The ALS Association

Ice Bucket Challenge Progress
  Contact:
Brian Frederick
The ALS Association
(202) 464-8612
bfrederick@alsa-national.org

 

FOR IMMEDIATE RELEASE

Terry Bradshaw Teams Up with The ALS Association to Raise Awareness of ALS

Hall of Fame quarterback fulfills dying fan’s last wish that he become ALS spokesperson

Washington, D.C. (January 8, 2019) — The ALS Association on Tuesday launched a new public awareness campaign featuring Hall of Fame quarterback and FOX Sports announcer Terry Bradshaw that raises awareness of ALS and the progress that has been made since the ALS Ice Bucket Challenge in 2014.

"ALS is a terrible disease that has taken far too many Americans, including several former NFL players," said Bradshaw. "I’m honored to be fighting for all those living with ALS and their family members. We desperately need the public’s support to keep the momentum going."

ALS is a progressive, neurodegenerative disease that causes muscle weakness, difficulty breathing and swallowing, and paralysis while leaving the senses intact. ALS is always fatal and there is no cure.

Two of the videos released by The ALS Association feature Bradshaw and Pat Quinn, who co-founded the ALS Ice Bucket Challenge five years ago. You can view the 30-second one here and the 90-second one here.

In the videos, Quinn uses a re-creation of his voice that was presented to him by The ALS Association as part of Project Revoice, an award-winning campaign that generated international headlines.

"Pat Quinn is the real deal," said Bradshaw. "Here’s a kid who is dying from a terrible disease, and he’s out there every day doing everything he can to raise awareness of ALS and inspire those around him."

Bradshaw started working with The ALS Association because of a long-time Pittsburgh Steelers fan who had ALS. Harrison Anderson, a North Carolina man who was diagnosed with ALS in 2016, used his wish from the Dream Foundation to request a call from Bradshaw. On that call, Anderson asked Bradshaw to consider doing a public service announcement for ALS. Anderson died on December 29, only weeks after Bradshaw filmed the PSAs.

"Even though I didn’t know Harrison, I knew from that first phone call with him that I wanted to help," Bradshaw said. "My wife and I have traveled to North Carolina to meet Harrison and his wife, and we are so touched that he asked us to join the fight against ALS. We are heartbroken that he passed, and our prayers go out to Robin and his family."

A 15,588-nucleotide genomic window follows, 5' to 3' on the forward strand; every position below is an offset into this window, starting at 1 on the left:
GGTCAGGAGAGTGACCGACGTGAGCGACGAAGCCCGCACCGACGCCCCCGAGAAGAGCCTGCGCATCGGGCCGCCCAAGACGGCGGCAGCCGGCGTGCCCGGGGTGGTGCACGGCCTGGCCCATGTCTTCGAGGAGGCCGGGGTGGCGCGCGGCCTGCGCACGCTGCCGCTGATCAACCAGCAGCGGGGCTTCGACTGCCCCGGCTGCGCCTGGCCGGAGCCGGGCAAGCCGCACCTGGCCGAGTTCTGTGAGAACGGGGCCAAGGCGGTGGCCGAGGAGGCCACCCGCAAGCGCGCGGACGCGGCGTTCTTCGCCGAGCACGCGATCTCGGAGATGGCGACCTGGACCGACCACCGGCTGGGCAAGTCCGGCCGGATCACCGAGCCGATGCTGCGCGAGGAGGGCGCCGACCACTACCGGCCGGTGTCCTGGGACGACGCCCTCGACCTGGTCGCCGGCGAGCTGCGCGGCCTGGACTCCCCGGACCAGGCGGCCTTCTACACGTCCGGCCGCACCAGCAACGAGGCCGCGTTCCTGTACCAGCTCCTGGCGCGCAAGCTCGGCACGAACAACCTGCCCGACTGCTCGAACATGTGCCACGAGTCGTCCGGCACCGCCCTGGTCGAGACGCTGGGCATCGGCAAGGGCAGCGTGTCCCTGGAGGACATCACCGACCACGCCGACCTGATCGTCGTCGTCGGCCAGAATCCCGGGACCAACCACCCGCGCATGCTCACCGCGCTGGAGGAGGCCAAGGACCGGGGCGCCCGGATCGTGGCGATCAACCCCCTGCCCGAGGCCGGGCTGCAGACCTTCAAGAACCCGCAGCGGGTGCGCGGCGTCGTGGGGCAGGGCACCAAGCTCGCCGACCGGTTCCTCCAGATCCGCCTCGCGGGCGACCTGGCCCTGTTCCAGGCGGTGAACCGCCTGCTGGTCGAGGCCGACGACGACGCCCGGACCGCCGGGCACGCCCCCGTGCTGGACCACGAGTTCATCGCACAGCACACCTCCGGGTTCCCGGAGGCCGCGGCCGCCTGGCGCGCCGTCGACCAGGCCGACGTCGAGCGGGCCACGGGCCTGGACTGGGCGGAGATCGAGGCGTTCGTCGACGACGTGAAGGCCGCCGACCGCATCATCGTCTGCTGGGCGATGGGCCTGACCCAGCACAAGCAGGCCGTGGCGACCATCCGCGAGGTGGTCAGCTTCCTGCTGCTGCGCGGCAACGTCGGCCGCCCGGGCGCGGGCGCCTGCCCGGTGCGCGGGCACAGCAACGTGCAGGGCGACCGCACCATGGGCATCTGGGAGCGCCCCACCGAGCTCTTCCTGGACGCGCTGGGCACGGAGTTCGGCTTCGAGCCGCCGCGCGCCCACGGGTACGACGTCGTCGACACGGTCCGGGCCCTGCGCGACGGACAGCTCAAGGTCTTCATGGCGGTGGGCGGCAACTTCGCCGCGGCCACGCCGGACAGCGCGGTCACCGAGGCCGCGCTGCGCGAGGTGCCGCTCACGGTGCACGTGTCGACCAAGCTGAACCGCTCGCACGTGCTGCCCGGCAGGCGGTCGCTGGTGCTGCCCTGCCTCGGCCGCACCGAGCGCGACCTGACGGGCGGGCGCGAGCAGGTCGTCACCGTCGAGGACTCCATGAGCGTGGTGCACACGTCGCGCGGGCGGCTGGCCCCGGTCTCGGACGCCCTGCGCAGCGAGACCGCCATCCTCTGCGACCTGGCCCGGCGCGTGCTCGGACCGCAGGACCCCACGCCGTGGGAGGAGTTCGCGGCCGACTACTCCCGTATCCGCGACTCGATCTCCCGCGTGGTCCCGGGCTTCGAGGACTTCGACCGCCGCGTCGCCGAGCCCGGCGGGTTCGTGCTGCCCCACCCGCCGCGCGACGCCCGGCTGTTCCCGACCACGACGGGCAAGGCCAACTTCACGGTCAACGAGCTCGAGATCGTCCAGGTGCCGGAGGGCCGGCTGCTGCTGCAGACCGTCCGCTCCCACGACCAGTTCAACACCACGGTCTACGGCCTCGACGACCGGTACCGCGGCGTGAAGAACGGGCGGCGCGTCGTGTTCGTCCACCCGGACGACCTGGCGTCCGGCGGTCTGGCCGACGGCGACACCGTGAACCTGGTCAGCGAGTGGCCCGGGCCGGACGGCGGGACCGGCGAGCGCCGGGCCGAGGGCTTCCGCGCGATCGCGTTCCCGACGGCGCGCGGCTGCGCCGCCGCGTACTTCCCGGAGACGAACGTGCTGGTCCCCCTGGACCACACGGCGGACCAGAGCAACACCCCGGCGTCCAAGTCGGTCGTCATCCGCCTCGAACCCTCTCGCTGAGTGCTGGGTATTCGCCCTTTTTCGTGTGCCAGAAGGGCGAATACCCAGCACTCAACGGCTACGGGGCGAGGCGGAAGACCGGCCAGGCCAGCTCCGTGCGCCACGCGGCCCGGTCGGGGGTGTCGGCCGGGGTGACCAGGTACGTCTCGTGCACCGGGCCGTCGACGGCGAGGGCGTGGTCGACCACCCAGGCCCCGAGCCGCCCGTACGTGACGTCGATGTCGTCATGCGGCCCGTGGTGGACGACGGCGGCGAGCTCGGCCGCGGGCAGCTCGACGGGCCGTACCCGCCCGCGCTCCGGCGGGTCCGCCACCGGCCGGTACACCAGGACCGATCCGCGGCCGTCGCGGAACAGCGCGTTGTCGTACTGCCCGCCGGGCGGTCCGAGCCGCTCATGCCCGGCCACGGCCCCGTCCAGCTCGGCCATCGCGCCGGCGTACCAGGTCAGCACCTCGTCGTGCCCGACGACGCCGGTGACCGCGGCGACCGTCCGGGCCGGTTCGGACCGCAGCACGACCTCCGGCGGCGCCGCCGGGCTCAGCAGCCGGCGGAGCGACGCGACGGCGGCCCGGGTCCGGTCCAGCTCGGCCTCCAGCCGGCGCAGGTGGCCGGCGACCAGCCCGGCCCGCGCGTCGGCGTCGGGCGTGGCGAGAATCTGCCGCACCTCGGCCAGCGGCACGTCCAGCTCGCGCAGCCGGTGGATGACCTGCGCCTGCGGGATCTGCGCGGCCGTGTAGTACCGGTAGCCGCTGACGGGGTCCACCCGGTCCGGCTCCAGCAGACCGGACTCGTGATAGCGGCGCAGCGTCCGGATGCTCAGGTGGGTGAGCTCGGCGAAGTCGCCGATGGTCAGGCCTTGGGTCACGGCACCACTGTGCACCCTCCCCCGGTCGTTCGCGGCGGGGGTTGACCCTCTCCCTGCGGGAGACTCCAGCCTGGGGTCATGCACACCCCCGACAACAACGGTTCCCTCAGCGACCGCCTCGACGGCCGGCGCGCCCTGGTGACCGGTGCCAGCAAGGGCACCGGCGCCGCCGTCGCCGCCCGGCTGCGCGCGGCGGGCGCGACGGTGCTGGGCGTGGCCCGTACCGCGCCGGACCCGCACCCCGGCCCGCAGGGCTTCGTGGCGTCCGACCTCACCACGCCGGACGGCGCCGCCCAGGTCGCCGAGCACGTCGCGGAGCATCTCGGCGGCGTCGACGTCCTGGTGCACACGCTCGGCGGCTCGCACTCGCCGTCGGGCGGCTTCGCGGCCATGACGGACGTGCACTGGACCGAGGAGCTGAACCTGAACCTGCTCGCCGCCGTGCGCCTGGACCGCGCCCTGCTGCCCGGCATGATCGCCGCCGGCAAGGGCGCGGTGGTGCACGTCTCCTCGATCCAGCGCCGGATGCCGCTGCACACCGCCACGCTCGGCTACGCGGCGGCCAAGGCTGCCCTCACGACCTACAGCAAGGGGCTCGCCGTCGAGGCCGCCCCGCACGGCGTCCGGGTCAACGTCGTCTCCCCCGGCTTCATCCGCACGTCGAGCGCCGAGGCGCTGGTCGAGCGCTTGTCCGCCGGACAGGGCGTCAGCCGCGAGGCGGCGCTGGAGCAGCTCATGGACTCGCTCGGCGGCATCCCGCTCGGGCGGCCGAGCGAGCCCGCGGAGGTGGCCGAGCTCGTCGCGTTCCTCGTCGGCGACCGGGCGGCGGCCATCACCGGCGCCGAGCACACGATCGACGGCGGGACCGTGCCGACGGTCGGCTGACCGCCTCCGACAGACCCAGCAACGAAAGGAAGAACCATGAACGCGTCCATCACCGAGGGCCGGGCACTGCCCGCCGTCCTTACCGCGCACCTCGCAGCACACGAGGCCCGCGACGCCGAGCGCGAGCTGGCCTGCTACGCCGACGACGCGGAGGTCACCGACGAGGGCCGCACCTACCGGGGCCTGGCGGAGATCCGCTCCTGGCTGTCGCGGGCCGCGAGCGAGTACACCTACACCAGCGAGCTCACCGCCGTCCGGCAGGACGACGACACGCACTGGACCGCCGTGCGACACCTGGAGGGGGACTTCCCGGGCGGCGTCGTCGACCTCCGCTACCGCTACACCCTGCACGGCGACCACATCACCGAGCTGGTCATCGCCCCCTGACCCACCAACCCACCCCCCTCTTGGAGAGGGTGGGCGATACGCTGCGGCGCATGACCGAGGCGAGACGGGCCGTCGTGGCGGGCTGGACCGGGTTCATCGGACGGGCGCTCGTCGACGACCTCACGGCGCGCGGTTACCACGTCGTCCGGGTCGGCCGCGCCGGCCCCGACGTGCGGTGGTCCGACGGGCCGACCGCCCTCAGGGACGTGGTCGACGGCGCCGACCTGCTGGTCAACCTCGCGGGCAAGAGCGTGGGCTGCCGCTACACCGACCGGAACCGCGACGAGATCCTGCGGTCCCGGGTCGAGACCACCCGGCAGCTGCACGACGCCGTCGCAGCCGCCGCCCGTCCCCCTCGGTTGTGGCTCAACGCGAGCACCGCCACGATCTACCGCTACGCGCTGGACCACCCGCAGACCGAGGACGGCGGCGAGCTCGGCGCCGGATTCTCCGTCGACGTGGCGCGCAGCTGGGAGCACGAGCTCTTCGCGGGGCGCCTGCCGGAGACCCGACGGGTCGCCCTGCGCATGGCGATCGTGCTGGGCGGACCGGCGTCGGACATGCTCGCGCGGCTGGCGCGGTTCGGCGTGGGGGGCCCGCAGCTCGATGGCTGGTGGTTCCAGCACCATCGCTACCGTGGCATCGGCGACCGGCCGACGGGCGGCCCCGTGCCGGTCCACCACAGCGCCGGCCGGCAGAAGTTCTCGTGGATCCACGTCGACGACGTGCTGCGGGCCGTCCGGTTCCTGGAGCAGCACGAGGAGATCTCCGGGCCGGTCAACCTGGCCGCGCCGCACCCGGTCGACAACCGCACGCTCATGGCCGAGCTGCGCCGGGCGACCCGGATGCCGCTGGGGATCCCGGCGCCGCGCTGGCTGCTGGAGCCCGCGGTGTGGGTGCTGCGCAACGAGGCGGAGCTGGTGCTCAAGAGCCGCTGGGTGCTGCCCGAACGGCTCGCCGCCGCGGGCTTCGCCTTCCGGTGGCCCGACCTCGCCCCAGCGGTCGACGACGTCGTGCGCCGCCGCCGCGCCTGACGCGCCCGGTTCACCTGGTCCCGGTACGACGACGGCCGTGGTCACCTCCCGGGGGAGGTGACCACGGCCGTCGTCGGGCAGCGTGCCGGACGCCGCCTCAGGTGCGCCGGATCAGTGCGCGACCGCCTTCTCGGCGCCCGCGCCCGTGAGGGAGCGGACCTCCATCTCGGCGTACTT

Before he died, Anderson said Bradshaw is just like he appears on TV. "Terry Bradshaw was always a role model that I looked up to, and I thought he would be a perfect fit for ALS," said Anderson. "For him to be a part of this shows he’s exactly the kind of person I expected him to be. We are both humbled by Terry and Tammy’s generosity and kindness."

Calaneet Balas, President and CEO of The ALS Association, said: "We’re honored and thrilled that Terry has been so willing to help raise awareness of ALS and it’s such a great story of how it all come together. We are all deeply saddened that Harrison passed, but so grateful that he reached out and got things started. He had an impact in this fight and our thoughts are with Robin and his family."

There are several prominent former NFL players living with ALS, including Steve Gleason, O.J. Brigance, Tim Shaw, and Tim Green, who recently discussed his own diagnosis with the disease on 60 Minutes. Last June, former Super Bowl champion San Francisco 49ers receiver Dwight Clark died after his battle with ALS.

About ALS
ALS (amyotrophic lateral sclerosis) is a progressive neurodegenerative disease that affects nerve cells in the brain and the spinal cord. Eventually, people with ALS lose the ability to initiate and control muscle movement, which often leads to total paralysis and death within five years of diagnosis. For unknown reasons, veterans are twice as likely to develop ALS as the general population.

About The ALS Association
The ALS Association is the only national nonprofit organization fighting Lou Gehrig's Disease on every front. By leading the way in global research, providing assistance for people with ALS through a nationwide network of chapters, coordinating multidisciplinary care through certified clinical care centers, and fostering government partnerships, The ALS Association builds hope and enhances quality of life while aggressively searching for new treatments and a cure. For more information about The ALS Association, visit our website at www.alsa.org.

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